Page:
Bryant and Epstein met Sunday, and based on that conversation, the third baseman believes he'll be with the Cubs on Opening Day and through the July 31 trade deadline. He'll spend a bulk of his time at third but will play some outfield, with Bote then starting at the hot corner in his place. Descalso has played 1,400 career innings at third, though just four last year.

Outfield

Kyle Schwarber
Ian Happ
Jason Heyward
Steven Souza Jr.
Albert Almora Jr.

The outfield group looks set but not without questions. Schwarber and Heyward are your starters in left and right field, respectively. Souza can play all three outfield spots and hits better against lefties than righties.

The Cubs aren’t planning to platoon Heyward and Souza in right, but Heyward, a five-time Gold Glove Award winner, can always sub in defensively if/when Souza starts over him in right.

Happ and Almora will split time in center. The switch-hitting Happ can also start in the corners — and perhaps second base — against lefties. Almora hopes a refined swing gets his offense back on track following a disappointing 2019.

Ross has a lot of options with these three spots, and Schwarber carrying over his torrid 2019 second half into this season would provide a ton of certainty to the everyday lineup.

Starting rotation

Yu Darvish
Kyle Hendricks
Jon Lester
Jose Quintana
Tyler Chatwood

This first four rotation spots are locked in, barring a trade of Quintana to get under the luxury tax. Cubs pitching coach Tommy Hottovy suggested last week Chatwood is the favorite for the fifth rotation spot. Other candidates include Adbert Alzolay, Alec Mills (out of minor-league options) and Colin Rea.

Darvish emerged as the Cubs’ ace last summer, but I think Lester gets the nod to start on Opening Day.

Bullpen

Craig Kimbrel (closer)
Rowan Wick
Kyle Ryan
Jeremy Jeffress
Brad Wieck
Trevor Megill
Duane Underwood Jr.
Alec Mills

Woof, the hardest group to project of them all. Bullpen mainstays Pedro Strop, Steve Cishek and Brandon Kintzler departed in free agency this winter. In turn, the Cubs added numerous low-cost pitchers with upside. They'll have to piece together their bullpen based off what the new arms do in camp, even though spring training results don't always translate to the regular season.

As things currently stand, the first five guys are Opening Day locks. Jeffress is a bounce back candidate after dealing with shoulder and hip injuries in 2019.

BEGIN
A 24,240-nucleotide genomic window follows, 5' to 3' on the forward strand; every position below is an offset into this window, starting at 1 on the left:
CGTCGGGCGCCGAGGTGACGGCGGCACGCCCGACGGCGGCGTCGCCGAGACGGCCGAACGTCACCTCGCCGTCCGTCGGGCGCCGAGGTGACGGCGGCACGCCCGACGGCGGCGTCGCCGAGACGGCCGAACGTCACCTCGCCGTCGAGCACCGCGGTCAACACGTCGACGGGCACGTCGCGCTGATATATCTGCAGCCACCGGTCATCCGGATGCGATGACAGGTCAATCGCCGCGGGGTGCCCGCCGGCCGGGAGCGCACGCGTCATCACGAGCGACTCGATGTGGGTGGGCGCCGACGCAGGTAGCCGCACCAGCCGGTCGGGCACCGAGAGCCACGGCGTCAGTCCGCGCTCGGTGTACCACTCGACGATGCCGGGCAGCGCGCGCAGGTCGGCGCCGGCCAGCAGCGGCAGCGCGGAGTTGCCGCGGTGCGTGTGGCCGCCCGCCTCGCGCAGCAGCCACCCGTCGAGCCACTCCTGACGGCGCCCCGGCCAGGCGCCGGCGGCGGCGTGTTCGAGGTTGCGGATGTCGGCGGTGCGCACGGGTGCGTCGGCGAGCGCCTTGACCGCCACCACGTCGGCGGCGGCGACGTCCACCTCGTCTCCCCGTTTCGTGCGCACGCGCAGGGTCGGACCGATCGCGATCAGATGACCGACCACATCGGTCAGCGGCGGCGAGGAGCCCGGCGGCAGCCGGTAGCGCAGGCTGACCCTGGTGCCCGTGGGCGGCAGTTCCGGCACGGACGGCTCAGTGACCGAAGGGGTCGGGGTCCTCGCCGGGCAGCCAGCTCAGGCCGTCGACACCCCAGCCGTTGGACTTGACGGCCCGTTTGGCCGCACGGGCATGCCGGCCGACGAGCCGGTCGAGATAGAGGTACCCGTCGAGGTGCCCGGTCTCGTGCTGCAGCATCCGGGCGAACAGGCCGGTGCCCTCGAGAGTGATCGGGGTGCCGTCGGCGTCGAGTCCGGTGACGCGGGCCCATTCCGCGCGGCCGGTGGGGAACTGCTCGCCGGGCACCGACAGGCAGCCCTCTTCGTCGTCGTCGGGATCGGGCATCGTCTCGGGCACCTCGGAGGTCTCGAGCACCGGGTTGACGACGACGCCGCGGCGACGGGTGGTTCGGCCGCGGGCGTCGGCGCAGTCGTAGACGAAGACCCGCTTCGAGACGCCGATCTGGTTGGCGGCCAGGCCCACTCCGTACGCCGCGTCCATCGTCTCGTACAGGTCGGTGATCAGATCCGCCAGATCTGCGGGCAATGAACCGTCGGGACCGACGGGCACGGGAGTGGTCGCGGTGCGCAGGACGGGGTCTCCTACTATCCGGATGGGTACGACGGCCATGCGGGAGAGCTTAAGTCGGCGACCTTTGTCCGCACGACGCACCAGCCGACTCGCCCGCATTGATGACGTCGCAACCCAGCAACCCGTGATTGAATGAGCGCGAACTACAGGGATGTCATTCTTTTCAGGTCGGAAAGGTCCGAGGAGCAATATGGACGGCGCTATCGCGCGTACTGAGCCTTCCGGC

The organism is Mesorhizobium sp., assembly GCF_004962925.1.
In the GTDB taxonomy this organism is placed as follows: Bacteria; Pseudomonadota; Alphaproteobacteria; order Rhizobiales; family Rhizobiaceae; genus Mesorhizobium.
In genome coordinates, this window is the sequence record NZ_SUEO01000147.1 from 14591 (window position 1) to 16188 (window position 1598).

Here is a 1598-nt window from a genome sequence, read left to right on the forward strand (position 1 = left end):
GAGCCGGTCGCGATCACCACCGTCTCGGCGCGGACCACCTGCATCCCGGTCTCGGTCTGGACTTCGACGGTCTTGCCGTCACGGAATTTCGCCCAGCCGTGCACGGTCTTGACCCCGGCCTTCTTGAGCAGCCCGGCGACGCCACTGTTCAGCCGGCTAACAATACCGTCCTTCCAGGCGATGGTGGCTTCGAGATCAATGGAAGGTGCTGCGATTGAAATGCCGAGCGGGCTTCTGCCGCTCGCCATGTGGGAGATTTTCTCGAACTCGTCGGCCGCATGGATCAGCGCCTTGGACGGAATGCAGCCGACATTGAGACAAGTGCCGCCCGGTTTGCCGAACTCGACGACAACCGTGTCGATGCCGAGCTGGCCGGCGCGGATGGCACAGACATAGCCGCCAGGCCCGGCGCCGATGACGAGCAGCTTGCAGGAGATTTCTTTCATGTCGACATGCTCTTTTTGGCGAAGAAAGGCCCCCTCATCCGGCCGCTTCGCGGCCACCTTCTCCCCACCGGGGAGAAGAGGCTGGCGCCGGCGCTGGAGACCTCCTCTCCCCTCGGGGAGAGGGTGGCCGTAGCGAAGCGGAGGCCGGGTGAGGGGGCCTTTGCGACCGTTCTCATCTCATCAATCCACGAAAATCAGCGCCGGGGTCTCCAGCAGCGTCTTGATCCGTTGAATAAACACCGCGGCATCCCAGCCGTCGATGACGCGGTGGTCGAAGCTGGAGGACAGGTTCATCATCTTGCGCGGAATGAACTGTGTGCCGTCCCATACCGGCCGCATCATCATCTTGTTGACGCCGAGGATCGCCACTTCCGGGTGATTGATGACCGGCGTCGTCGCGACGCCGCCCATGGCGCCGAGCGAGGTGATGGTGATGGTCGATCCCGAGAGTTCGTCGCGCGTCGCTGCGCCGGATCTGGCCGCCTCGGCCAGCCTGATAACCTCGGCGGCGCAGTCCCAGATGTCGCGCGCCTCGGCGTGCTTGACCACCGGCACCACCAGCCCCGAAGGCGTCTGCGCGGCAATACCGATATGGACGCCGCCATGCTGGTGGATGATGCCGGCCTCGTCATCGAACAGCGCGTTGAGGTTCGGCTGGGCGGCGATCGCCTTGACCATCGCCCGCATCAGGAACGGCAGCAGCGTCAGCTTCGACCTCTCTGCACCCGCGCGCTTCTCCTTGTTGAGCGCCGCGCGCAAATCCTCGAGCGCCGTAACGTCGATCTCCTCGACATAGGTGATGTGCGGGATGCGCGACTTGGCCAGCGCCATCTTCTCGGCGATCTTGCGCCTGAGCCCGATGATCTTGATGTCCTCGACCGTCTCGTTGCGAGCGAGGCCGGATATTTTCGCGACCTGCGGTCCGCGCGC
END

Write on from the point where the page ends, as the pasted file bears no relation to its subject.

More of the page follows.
I included Megill here because as a Rule 5 pick, he must remain on the Cubs' 26-man roster for the entire season. Otherwise, they have to offer him back to the Padres for $50K (yes, that's a rule). If he looks good in camp, the Cubs will give him a shot to open the regular season. They have been trying to acquire him for some time now, after all.

Like Mills, Underwood Jr. is out of minor-league options, so my initial guess is both make the Opening Day roster as long relievers.

Even if this is the Opening Day bullpen, it won’t be by the end of the season. Relievers are volatile, hence why the Cubs have been stockpiling so many of them. We could see each of Dan Winkler, Alzolay, Ryan Tepera, Jason Adam, Brandon Morrow (if healthy), Dillon Maples and James Norwood at some point in 2020. 

This list will be in flux for the next month, so forgive me if the final group looks much different.

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Cubs Talk Podcast: Do the Cubs still have a shot at the division?

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USA TODAY

Cubs Talk Podcast: Do the Cubs still have a shot at the division?

Despite a disappointing offseason the Cubs still have a competitive team for the 2020 season. David Kaplan and an NBCS Chicago Cubs content team roundtable of Jeff Nelson, Tim Stebbins and Danny Rockett discuss how they see this team performing in 2020 and the subtle jabs at former manager Joe Maddon.

(1:30) - Where is the excitement level for the 2020 season

(4:14) - Cubs might perform better than expected this year

(9:09) - Theo Epstein telling managerial candidates Cubs will take a step back in 2020

(14:00) - Cubs still have to reset this year financially

(17:20) - Theo vs. Joe

Listen here or in the embedded player below. 

 

Cubs Talk Podcast